Sound Sleep Strategies
My child typically fights going to bed, thinking of more and more activities to do to prevent bedtime from occurring. Once he is settled in bed, I have to stay until he falls asleep. He often wakes during the night or is up very early. I am exhausted, what can I do?
Routines, visual schedules, limited choices, and calm persistence are strategies that can create Sound Sleep that will last through the night. Sleep disturbances are common in children with autism and may be related to biological, behavioral or psychological factors. If problems persist despite consistent implementation of Sound Sleep Strategies, follow up with your child’s pediatrician and/or mental health professional may be warranted.
Sound Sleep Strategies are strategies a parent can implement easily if they are willing to be consistent and persistent through a week or two of implementation.
- Child's Age: 3-5, 6-10
- Planning Effort: Moderate
- Difficulty Level: Moderate
Autism Speaks Sleep Resources (Website Resource)
- Develop a routine that is calming and enjoyable for your child and begin about thirty minutes before bedtime. Build in some choices for this routine. For example, you may begin with a quiet activity such as a painting or coloring activity every night. Allow your child to choose between the two activities. Next a bath or shower with a choice of a colored washrag or special soap to use. After the bath or shower give your child a choice of toothpastes to use. Finally allow your child to choose between 3 books to read with him/her in bed.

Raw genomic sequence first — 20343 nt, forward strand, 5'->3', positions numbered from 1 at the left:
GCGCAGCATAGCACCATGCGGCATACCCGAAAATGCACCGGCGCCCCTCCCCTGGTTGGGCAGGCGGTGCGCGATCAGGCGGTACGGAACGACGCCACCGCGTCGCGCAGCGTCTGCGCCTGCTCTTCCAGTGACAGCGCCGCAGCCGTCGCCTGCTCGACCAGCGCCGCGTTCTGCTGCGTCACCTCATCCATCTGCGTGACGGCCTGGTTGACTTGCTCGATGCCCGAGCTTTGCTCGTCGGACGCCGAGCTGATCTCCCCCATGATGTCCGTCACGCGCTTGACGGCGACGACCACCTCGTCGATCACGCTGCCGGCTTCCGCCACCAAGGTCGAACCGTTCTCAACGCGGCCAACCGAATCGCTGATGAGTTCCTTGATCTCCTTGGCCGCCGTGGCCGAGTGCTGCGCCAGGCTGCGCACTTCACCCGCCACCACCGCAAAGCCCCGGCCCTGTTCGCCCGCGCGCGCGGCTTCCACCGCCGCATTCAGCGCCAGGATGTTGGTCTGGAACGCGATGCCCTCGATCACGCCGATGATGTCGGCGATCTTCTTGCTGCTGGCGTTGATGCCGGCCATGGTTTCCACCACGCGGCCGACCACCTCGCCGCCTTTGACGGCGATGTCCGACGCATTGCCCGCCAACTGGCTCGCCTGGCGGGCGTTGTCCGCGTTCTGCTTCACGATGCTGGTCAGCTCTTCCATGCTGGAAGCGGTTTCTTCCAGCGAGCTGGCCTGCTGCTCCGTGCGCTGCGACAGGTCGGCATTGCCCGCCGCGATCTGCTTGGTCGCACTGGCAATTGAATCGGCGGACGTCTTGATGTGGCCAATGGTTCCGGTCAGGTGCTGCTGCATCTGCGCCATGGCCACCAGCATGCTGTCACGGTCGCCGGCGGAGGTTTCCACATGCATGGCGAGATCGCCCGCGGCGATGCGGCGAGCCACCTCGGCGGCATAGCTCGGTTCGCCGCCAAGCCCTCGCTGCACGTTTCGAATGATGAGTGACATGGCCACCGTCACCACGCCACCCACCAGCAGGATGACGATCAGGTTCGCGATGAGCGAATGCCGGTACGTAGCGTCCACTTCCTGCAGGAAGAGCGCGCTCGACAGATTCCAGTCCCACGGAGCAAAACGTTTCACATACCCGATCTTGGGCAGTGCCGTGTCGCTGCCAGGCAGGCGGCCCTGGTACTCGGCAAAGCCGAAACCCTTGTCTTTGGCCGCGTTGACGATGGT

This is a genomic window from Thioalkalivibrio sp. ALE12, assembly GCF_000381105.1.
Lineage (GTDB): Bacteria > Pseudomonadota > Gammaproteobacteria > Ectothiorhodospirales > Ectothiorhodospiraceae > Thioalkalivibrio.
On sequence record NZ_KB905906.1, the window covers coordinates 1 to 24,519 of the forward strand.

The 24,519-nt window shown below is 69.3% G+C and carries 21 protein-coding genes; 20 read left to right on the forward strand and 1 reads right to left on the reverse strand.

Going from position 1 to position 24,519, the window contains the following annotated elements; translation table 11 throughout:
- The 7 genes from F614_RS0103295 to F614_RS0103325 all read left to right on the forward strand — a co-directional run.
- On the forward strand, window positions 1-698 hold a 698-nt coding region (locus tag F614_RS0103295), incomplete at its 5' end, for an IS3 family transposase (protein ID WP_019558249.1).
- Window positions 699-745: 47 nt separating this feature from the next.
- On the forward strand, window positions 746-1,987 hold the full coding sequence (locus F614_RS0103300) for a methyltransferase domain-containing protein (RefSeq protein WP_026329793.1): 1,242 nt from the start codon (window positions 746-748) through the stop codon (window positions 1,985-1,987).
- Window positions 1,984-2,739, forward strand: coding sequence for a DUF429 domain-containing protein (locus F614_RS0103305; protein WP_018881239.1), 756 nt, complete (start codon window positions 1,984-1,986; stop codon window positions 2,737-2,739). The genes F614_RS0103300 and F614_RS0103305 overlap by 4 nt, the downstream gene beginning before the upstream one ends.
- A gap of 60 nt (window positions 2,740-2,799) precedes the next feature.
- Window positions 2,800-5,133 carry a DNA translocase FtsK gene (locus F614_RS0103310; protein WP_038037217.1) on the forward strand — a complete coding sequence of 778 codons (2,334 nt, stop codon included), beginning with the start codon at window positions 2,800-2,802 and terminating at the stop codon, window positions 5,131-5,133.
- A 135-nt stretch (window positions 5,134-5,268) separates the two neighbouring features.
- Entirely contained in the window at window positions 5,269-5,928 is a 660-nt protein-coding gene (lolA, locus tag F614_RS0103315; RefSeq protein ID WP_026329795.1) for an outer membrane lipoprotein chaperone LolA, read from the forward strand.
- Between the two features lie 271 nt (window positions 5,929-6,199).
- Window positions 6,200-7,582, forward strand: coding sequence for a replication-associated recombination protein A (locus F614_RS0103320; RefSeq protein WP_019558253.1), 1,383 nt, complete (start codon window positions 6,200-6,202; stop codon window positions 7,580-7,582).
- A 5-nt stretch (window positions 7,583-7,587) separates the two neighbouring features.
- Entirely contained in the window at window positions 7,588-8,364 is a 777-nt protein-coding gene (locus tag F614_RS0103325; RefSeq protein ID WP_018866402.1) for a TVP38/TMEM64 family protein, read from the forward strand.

- Take a look at any environmental or sensory related factors that could impact sleep. For example, is the room too hot or are there too many toys or tempting electronics laying around for your child to see. Although this may be difficult, try to limit the child’s bedroom to only calming activities to help them associate the room with rest.
- Make a visual schedule of the routine for your child to access by checking off each routine or ‘pulling’ it off if the pictures are velcroed (see video). Try to keep the time of starting the routine as consistent as possible.
- Develop a ‘good night’ routine such as hugs and kisses and a rhyme or statement you use every night.
- Once you leave stand outside his/her door. If he/she comes out gently return him/her to the bed with a quiet statement such as “It’s time for bed, I will see you in the morning.”
- Continue with this procedure one more time with the statement. If he/she comes out more times, gently return your child to bed with no further talk.
- Note that for the first few days this could take time. If you have a partner to assist you, work out a schedule BUT be sure you are both consistent. At the beginning your child may cry more, and/or come out of his/her room at a high rate because he/she is trying to make things occur as it worked before.
- In addition, try to increase your child’s daily exercise, limit napping (if over 4 years old) and avoid food and drinks with caffeine.
- If the strategies are kept consistent , your child should start falling asleep quickly and stay asleep for an extended period of time.
Documents and Related Resources